Former Caloundra High school captain Brylee Eather told a room of 120 people why her ‘Chappy’ Stuart White meant the world to her.
Former Caloundra High school captain Brylee Eather told a room of 120 people why her ‘Chappy’ Stuart White meant the world to her.

Chappy Stu saving young lives, one at a time

AS BRYLEE Eather spoke of what her school chaplain meant to her, the room stopped.

Here was a young woman pouring her heart out in front of 120 people.

The 18-year-old former Caloundra State High School captain told of how cruel school could be at times, particularly for young girls battling with self-esteem, self-doubt and the need to make friends and fit in.

"It's a place where rumours are created like spider's webs, where being rude becomes cool and where making one friend usually results in losing many,'' she said.

While Brylee said her own confidence and self-belief had helped her to enjoy her schooling, there were plenty who were not so lucky.

For one particular friend, a "bottler" who buried her emotions, it soon became too much and she "exploded".

As Brylee took on the darkest days of her friend's battle, she realised she couldn't do it alone and it soon became too much to bear.

Her friend had been spiralling down fast and she was going there with her.

"She was attacking herself with negative thoughts and convinced herself that she was an expendable piece of the world's puzzle - that she didn't belong and nobody wanted her or cared about her," Brylee said.

"She felt alone and numb."

It was then that Brylee walked into chaplain Stuart White's office and sat down, initially saying very little as he offered her a listening ear - and a hot chocolate.

Over the following weeks, Brylee met with "Chappy", who then started meeting with her friend, helping her through, encouraging belief in herself.

Brylee said her school chaplain had taught her that it was okay to feel sad and lost, but how she should never let that determine her attitude to the world around her.

She said he had helped both her and her friend to see the beauty in life and themselves.

"My friend went from rock bottom to completing high school with outstanding results,'' she said.

"She has grown into a beautiful and confident woman who embraces the future with both hands.

"Chappy helped me save a life and that's something I will be forever grateful for.''


So should we have chaplains or counsellors?

WITH his distinctive dreadlocks, Stuart White looks more like someone who would fit in a reggae bar than in a high school or church.

But talk to any of the students, teachers or parents at Caloundra High and you'll soon realise Chappy, as his called, has a heart of gold and a work ethic to match.

The list of activities he's involved in include rock and water activities for boys, rugby league, volleyball, Russian strength training, 40km treks, breakfast and lunchtime programs, Schoolies, holiday camps, as well as special events like the World Vision 40 Hour Famine.

And despite some federal government funding, every year he has to organise events to secure his own salary - so he can feed his family of seven children.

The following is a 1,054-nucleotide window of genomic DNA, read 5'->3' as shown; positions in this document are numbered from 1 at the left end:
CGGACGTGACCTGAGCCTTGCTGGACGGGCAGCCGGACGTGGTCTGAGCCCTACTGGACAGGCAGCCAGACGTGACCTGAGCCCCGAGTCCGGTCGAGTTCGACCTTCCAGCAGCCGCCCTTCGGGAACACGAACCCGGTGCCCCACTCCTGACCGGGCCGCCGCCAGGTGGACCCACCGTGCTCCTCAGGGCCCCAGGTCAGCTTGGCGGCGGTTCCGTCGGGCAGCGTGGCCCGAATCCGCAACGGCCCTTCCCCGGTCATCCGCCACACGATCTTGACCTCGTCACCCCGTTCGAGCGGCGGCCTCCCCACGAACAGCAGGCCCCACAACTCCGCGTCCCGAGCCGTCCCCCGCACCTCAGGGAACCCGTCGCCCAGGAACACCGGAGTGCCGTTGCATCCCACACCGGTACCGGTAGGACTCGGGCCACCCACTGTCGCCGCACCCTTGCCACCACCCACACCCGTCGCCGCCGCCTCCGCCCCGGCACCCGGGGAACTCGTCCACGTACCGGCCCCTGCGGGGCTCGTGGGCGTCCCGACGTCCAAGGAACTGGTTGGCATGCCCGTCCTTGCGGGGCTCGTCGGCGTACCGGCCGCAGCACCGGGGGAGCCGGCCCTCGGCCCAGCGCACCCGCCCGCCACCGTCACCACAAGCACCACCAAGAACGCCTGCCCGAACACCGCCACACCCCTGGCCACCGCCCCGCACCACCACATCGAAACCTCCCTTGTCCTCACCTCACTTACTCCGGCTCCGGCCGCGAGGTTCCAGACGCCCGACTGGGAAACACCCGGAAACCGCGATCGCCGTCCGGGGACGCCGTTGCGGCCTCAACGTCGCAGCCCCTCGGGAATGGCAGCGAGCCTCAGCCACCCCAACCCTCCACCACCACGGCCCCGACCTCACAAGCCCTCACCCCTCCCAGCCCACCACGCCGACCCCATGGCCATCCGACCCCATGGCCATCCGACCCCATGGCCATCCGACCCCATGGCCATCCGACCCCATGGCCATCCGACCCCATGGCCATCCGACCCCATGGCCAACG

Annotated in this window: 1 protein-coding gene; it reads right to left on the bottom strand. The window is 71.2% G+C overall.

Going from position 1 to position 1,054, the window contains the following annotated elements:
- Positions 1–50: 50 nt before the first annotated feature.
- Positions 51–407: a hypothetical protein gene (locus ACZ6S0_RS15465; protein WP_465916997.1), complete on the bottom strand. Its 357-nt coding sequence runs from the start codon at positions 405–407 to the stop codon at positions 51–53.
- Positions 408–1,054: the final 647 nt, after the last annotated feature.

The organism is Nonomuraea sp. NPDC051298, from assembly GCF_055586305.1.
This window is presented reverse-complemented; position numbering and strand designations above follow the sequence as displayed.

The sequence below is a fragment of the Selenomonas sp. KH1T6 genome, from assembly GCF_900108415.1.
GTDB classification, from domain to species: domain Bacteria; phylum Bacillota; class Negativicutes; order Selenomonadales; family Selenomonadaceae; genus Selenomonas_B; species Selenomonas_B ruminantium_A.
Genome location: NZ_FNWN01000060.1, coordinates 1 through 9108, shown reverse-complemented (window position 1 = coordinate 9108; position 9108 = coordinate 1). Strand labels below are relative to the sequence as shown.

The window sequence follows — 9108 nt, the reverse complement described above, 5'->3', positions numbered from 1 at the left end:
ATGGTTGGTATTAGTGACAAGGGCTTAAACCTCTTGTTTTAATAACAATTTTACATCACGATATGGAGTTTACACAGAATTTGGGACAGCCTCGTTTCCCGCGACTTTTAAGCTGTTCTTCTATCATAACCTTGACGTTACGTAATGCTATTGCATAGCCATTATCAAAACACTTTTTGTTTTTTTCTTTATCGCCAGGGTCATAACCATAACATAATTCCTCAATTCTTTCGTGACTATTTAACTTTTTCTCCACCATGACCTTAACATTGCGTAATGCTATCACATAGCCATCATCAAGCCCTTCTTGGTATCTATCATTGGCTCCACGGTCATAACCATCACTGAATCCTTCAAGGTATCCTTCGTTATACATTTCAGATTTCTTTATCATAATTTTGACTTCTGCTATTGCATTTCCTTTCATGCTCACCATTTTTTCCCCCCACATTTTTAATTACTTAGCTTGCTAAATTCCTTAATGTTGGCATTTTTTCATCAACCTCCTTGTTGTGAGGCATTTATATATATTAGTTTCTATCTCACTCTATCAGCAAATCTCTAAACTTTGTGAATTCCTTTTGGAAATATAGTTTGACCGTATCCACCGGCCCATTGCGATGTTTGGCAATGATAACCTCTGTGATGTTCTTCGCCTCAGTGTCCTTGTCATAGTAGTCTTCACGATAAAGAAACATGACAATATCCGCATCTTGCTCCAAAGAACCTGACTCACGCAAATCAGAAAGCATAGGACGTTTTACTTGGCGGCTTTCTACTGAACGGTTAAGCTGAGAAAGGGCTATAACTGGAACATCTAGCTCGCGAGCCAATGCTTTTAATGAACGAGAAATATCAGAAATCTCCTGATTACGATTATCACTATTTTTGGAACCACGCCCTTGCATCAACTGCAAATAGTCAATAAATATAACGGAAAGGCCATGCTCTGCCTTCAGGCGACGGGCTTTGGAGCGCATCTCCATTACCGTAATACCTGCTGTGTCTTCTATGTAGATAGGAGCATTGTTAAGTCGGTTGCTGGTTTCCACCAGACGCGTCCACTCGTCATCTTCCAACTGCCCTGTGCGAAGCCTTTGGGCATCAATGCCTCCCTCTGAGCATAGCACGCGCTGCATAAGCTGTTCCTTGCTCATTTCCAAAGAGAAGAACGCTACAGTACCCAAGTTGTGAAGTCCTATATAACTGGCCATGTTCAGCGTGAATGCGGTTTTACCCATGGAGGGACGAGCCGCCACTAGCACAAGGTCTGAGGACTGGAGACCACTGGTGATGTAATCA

It's part of the job he would obviously rather not have - often having to ask friends and local businesses to dig deep to keep the chaplain service going.

Across Queensland there are about 800 schools with chaplains.

Some are only funded for two days a week.

If they were replaced with counsellors or psychologists, as some suggest, the cost to the taxpayer would be enormous.

A chaplain like Stuart White might cost taxpayers as little as $20,000 a year.

Parents and teacher say the cost to the community of not having him would be far greater.

Caloundra State School teacher Heather McDuff, a parent of two boys and vice president of the P&C,  said counsellors may be better trained, but would not have the impact of chaplains.

"Chaplains are more than just counsellors or psychologists.

"They are musicians, dancers, cooks, sportsmen or women, icy cup makers, barbecue chiefs and tour guides.
"They are a jack of all trades and always answer the call: "Hey Chappy can you just do something for me?''


When my Nan passed away it helped me a lot talking to Chappy

If you have trouble at home it's good to talk to him

He can help people when they are sad.

He tells jokes

He's nice because he doesn't yell

He cooks a yummy breakfast for us every week


They must have a love of helping children, especially those in need or they wouldn't put their hand up to do this work

Chappys never push their beliefs as Christians onto staff, students or parents - they just walk the walk.''


Despite the recent announcement of federal funding for the next four years, there are still almost 500 schools in Queensland without a chaplain

Scripture Union Queensland has placed chappies in 56% of all Queensland state primary schools and 87% of state high schools.

Federal funding only provides part of the cost with schools and churches and chaplains themselves fundraising to secure a salary.

Some chaplains are only funded for two days a week

About 376,000 Queensland students are served by chaplains

To support chaplaincy, go to

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